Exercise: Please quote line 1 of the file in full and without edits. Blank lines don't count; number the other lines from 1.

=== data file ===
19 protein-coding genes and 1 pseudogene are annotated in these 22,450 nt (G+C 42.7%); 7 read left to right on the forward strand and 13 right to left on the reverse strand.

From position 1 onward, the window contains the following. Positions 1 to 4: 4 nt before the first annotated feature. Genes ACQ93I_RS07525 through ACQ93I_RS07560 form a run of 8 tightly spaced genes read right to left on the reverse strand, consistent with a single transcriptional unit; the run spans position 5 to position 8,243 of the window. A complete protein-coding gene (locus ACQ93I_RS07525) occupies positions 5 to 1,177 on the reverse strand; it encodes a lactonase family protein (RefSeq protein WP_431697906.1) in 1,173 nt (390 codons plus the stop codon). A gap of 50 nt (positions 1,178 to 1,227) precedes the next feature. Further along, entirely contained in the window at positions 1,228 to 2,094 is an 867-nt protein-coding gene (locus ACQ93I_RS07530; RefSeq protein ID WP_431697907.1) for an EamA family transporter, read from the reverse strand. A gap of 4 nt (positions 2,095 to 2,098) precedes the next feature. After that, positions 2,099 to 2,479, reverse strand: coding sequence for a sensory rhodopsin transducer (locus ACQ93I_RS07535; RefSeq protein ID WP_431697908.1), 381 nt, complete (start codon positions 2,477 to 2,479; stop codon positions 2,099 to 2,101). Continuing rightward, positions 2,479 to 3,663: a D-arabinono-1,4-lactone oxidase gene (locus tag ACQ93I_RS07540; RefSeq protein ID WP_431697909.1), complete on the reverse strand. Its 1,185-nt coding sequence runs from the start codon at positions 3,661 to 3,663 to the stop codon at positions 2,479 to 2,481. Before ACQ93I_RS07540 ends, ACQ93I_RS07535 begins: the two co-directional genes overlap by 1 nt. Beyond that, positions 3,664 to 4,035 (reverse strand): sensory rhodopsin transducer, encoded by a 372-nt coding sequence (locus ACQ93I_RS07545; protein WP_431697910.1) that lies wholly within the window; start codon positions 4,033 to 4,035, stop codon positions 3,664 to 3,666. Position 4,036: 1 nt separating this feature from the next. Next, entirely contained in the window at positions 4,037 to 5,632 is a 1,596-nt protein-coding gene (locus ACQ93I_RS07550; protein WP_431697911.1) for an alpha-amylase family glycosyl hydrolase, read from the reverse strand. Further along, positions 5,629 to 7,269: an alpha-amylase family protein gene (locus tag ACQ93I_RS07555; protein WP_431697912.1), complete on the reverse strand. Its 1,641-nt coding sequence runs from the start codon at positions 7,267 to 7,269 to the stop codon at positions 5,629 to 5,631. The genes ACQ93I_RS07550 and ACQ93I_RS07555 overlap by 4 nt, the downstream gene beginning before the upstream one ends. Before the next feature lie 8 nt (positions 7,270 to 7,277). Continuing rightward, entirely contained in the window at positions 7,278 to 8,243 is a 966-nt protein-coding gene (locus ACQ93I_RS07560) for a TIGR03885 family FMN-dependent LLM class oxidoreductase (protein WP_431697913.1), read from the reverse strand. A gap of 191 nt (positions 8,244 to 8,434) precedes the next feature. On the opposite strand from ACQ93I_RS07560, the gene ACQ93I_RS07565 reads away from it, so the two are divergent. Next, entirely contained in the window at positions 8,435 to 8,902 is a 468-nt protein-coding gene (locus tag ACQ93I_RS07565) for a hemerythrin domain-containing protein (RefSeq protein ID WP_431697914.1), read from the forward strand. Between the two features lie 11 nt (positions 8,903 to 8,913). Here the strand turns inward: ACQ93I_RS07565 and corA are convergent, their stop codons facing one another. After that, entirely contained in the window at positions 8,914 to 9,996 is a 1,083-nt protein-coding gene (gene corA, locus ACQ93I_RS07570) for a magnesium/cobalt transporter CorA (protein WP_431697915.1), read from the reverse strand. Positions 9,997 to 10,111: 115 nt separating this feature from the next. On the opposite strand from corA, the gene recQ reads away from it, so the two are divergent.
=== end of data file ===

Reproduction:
19 protein-coding genes and 1 pseudogene are annotated in these 22,450 nt (G+C 42.7%); 7 read left to right on the forward strand and 13 right to left on the reverse strand.